He faced bomb threats but was determined to change the exile community’s mindset

Javier Bray went through life citing “Don Quixote” as his favorite book.

“I carry it with me everywhere. It tells about a sense of justice,” he told the Miami Herald in 1984 of Miguel de Cervantes Saavedra’s book.

Ten years earlier, in 1974, Bray helped found the Spanish American League Against Discrimination (SALAD). He was administrative assistant to Paul Cejas, then-chairman of the Miami-Dade County School Board, and served on the board of the American Civil Liberties Union’s Miami chapter.

A “sense of justice” informed his life, said his wife Brenda Shapiro. Bray died Aug. 7 at his Miami home.

“I had the privilege of working alongside Javier when the Spanish American League Against Discrimination was created, and I learned so much from him. He opened my eyes to the importance of civic engagement, and inspired me to embrace community service by caring for the underserved,” said Miami Dade College President Eduardo J. Padrón.

“The Hispanic community in Greater Miami and our city as a whole owe Javier a big debt of gratitude. His vision helped create today’s Miami, a place where we value diversity and foster inclusion,” Padrón, a former SALAD chairman, said.

Born March 29, 1928, in Battle Creek, Mich., Bray lost his father, a high school language department head, when he was 2. Along with his brother Harry, who survives him, Bray was taken to Matanzas, Cuba, to be raised by their widowed mother, aunts and grandmother.

Shapiro believes that his family, which included an uncle who was a lawyer in Cuba, inspired Bray’s career choices. “Those kind of values are engendered in the family you’re raised in,” Shapiro said.

The Hispanic community in Greater Miami and our city as a whole owe Javier a big debt of gratitude. His vision helped create today’s Miami, a place where we value diversity and foster inclusion.

Miami Dade College President Eduardo Padrón.

Bray graduated from Matanzas Academia and, at 18 — fueled by a desire to claim his citizenship, serve in the U.S. Army, and study under the G.I. Bill — came to Miami.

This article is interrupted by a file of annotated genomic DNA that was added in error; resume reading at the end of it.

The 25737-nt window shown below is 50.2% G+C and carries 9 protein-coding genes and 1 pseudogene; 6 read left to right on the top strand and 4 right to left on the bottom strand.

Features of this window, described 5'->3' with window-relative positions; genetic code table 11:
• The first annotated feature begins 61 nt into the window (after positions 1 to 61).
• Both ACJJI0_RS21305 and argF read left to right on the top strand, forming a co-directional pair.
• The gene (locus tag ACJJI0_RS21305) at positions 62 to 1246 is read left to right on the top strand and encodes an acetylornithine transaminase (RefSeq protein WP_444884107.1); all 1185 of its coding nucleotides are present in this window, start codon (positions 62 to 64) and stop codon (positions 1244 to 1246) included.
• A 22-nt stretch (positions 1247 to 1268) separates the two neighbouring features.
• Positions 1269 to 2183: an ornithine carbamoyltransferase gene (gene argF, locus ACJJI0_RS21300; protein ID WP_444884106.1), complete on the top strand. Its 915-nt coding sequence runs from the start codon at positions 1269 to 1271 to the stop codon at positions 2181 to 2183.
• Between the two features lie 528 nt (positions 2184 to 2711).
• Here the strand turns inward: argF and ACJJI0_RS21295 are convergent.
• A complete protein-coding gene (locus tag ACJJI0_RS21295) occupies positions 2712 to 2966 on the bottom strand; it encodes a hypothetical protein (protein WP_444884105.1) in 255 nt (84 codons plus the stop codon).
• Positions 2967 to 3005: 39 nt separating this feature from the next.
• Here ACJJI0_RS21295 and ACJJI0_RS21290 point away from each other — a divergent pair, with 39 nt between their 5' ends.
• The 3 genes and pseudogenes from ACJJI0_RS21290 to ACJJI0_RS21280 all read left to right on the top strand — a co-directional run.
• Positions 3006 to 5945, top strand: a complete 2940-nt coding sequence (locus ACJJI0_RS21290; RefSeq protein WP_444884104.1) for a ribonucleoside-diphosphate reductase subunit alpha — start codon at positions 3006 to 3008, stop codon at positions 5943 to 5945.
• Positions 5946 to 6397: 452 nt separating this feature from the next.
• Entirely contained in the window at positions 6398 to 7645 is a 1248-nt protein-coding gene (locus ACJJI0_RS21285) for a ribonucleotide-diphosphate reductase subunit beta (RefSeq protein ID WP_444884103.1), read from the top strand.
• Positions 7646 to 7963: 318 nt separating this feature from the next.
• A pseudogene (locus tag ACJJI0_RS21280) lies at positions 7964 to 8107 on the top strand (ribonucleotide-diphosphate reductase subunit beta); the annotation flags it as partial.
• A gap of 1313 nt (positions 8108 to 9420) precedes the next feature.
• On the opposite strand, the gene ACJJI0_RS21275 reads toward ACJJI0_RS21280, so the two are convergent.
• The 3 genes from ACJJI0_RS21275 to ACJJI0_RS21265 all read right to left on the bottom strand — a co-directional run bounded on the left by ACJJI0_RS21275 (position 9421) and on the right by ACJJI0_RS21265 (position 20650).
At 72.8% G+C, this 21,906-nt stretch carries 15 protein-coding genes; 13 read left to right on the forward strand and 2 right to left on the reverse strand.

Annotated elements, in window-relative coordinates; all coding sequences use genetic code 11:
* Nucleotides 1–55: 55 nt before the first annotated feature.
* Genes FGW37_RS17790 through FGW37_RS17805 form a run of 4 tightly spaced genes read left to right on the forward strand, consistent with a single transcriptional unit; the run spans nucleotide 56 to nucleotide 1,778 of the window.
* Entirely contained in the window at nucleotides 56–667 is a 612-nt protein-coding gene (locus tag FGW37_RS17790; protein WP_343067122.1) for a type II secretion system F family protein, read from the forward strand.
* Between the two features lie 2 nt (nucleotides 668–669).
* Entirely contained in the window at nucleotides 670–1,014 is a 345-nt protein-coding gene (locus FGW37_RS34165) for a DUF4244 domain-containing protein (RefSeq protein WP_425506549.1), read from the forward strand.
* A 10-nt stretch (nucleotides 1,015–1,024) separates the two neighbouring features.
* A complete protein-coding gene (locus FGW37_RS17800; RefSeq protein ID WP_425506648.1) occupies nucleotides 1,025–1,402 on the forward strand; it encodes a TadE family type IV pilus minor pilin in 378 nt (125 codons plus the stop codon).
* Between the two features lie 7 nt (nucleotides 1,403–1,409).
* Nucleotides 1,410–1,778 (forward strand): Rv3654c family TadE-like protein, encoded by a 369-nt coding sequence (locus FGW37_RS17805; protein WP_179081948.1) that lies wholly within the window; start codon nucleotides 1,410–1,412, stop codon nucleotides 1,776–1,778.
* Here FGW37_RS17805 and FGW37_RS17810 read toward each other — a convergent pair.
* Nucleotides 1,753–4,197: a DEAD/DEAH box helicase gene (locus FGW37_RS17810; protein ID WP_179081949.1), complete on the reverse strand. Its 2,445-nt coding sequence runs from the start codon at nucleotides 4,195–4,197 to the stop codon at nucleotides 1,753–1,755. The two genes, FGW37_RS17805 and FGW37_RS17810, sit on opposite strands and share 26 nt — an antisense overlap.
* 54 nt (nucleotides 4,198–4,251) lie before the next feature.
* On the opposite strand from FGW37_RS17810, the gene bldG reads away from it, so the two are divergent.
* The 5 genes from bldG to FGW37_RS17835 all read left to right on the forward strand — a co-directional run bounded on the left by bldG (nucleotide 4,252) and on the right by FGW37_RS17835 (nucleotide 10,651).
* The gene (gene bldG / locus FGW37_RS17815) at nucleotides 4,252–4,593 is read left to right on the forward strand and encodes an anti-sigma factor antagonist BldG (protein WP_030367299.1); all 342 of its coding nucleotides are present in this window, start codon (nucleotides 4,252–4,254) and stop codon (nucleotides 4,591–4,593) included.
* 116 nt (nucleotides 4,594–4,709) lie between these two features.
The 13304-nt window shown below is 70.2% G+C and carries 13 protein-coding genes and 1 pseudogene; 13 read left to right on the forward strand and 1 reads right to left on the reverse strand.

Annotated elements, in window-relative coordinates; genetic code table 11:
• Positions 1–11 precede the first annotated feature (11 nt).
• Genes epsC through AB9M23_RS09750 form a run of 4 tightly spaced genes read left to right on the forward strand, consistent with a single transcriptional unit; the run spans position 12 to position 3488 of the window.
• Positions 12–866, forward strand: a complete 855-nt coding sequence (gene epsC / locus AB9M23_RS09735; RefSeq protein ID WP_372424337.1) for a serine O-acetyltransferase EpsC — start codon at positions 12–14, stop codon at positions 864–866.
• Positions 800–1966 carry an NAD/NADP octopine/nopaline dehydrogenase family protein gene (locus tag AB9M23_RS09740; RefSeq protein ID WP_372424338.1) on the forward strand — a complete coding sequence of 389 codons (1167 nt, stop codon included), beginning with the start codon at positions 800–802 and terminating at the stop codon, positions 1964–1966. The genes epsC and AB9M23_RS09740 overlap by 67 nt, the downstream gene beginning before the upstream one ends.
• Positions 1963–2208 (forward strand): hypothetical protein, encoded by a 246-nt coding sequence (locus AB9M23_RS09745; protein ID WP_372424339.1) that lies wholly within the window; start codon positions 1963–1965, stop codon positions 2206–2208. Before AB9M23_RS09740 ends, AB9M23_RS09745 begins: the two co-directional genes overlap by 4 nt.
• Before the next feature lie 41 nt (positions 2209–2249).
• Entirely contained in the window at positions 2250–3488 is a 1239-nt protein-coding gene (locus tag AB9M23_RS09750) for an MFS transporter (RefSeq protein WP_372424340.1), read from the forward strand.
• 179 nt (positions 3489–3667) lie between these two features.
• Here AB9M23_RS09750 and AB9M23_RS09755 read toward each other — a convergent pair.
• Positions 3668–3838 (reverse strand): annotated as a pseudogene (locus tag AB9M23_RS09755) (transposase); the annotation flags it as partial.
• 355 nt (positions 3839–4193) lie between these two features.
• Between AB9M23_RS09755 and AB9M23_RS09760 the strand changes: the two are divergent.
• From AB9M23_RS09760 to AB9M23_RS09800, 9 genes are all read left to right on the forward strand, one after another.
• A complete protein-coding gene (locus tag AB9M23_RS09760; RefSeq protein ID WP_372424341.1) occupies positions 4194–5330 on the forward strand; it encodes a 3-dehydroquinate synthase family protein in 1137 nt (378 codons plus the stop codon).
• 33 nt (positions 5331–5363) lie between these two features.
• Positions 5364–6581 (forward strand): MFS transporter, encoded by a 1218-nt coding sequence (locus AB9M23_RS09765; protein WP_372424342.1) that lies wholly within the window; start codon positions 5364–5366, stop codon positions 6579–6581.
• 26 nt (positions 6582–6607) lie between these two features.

The Army initially didn’t want him because he only spoke Spanish. A cousin insisted that the Army test him anyway and his mathematical and aptitude scores were so high he was accepted in 1942. “He was on kitchen duty,” his wife chuckled. “He learned English in the Army and became 100 percent bilingual.”

After serving for four years, Bray earned a bachelor’s in Latin American studies and a master’s in political science at the University of Michigan. He worked briefly in New York for Dunn and Bradstreet in the Latin American Division, became an interpreter in Washington for the Foreign Visitors Bureau, and went to Harvard to join a training program to sponsor rural development projects in Colombia, Bolivia and Ecuador.

He returned to Miami in 1974 as founding director of SALAD and its first president.

“He really believed that his job was to take the Cuban community from an exile mentality to a refugee mentality to permanent resident mentality,” said his wife.

His focus on the life of Cubans in the United States was “not on the past” he told the Herald. He understood the desire to hold onto yesterday — he drove his beloved guaguita — Volkswagen bus — for years, but rigidity served no one.

“I like to stick to symbols, routines and patterns. I am conservative and ritualistic. And yet, at the same time, I can be thrown into a new culture, grow with it and enjoy it,” Bray told the Herald. “I don’t want to be parochial, to be limited.”

His style wasn’t popular with everyone.

“He was loved and reviled. No one could figure whether he was a CIA agent or not. He got bomb threats,” Shapiro said.

The couple met in the late 1970s when Shapiro was director of the American Jewish Committee. Together with SALAD’s sponsorship, the committee hosted the first large bilingual conference in Miami at Temple Israel, Shapiro said. Bray taught classes in translation and interpretation at Florida International University.

“He dreamt in both English and Spanish,” his wife said. “When he talked in his sleep in later years, he would sometimes speak in Spanish and sometimes in English.”

After his retirement in 1997, Bray, who managed numerous alternative schools for the Cuban American National Council, continued his efforts on dropout prevention. “That was his life’s mission,” said his wife.

Bray’s survivors also include daughters Ingrid Biancone and Cristina Disney, and 10 grandchildren. Donations can be made to SALAD or the ACLU. A memorial is being planned for December.